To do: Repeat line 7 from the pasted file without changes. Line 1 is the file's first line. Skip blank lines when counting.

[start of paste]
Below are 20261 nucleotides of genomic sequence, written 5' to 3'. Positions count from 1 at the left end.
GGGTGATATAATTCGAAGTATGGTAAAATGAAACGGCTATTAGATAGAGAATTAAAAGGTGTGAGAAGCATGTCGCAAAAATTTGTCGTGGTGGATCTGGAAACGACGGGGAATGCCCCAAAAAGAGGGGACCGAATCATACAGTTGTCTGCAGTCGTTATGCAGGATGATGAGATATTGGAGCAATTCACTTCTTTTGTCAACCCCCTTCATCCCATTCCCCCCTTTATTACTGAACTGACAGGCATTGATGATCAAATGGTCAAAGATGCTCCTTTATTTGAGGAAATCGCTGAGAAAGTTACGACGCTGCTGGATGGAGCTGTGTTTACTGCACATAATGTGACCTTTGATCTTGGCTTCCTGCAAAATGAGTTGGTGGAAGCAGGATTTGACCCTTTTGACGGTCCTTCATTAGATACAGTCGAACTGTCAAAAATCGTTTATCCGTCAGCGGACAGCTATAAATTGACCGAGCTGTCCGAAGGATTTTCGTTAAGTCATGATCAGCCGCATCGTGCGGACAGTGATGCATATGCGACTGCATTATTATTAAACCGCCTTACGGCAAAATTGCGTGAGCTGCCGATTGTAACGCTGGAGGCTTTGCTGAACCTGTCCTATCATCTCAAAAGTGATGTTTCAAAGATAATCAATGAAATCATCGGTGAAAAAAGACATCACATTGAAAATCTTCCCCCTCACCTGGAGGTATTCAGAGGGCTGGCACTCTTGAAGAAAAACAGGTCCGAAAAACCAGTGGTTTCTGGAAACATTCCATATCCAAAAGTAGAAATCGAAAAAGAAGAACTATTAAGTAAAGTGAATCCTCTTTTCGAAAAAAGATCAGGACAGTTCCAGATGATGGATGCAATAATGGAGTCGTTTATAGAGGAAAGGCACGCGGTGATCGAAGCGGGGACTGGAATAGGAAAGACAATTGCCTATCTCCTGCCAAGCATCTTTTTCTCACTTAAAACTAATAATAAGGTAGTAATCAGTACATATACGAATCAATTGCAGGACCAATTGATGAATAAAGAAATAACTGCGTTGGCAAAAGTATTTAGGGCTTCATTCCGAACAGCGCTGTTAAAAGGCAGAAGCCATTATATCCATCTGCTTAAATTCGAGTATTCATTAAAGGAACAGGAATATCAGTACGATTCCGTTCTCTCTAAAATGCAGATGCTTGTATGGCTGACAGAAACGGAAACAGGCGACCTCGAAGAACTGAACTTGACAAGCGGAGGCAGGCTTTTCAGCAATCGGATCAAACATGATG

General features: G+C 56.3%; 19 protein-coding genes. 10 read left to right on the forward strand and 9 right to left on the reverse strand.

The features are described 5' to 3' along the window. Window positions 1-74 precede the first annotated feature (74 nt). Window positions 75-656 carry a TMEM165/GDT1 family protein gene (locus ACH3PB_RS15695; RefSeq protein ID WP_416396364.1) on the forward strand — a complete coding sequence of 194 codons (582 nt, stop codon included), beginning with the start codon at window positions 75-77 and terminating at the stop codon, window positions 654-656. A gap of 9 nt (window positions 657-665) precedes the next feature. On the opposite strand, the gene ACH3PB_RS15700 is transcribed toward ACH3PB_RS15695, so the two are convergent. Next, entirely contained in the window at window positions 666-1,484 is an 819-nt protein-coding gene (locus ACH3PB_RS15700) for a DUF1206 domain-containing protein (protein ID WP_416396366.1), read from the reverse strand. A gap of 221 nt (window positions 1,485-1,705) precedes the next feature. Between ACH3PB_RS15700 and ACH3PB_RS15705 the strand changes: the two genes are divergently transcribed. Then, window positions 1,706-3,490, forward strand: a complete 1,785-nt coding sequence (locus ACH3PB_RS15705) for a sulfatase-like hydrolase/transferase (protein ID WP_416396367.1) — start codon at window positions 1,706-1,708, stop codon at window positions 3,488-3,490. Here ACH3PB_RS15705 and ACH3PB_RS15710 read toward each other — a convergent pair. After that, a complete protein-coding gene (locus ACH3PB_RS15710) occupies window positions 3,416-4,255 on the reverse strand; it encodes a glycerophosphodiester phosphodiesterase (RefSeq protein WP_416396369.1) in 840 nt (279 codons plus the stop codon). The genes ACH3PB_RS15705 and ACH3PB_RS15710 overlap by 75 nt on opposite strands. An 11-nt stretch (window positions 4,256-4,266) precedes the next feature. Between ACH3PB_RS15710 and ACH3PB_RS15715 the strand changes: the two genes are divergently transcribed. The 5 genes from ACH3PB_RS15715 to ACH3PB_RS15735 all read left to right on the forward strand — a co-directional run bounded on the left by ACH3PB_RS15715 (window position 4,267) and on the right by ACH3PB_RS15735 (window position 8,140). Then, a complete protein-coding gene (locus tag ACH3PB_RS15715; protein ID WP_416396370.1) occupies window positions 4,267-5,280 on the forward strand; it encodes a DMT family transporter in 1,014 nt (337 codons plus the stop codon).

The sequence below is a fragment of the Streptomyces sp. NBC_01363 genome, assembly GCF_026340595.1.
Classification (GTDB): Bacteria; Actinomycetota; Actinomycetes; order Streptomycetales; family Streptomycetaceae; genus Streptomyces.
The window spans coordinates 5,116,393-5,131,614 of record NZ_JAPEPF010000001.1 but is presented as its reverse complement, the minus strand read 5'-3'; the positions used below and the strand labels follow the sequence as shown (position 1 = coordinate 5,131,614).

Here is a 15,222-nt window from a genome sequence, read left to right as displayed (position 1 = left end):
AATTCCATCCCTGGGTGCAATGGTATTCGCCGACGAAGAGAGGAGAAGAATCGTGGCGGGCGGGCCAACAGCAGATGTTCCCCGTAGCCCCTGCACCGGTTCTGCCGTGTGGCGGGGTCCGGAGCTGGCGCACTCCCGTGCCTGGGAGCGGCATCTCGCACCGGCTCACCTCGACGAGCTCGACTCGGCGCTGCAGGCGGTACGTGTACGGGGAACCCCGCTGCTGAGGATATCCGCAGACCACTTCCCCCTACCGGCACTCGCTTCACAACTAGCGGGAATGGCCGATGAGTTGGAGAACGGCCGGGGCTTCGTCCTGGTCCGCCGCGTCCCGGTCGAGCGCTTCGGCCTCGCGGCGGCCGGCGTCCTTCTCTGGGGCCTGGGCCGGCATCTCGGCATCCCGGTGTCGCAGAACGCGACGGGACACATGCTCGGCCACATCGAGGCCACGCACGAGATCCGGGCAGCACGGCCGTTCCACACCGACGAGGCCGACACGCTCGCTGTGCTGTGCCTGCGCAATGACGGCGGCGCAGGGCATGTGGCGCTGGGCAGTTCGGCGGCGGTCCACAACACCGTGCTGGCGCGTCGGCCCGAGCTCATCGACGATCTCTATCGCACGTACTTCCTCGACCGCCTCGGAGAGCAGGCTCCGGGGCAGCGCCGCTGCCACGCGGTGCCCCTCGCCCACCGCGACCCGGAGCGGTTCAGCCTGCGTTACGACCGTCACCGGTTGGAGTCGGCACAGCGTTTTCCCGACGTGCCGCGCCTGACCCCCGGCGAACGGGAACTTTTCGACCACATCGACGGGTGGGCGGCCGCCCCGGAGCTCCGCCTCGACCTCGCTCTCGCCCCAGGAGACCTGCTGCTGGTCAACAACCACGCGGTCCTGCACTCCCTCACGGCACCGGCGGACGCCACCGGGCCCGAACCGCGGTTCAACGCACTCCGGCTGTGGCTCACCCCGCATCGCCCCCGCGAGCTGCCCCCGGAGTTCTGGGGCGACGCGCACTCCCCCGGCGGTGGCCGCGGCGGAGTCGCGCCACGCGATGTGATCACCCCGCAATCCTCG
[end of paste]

The window spans coordinates 5,116,393-5,131,614 of record NZ_JAPEPF010000001.1 but is presented as its reverse complement, the minus strand read 5'-3'; the positions used below and the strand labels follow the sequence as shown (position 1 = coordinate 5,131,614).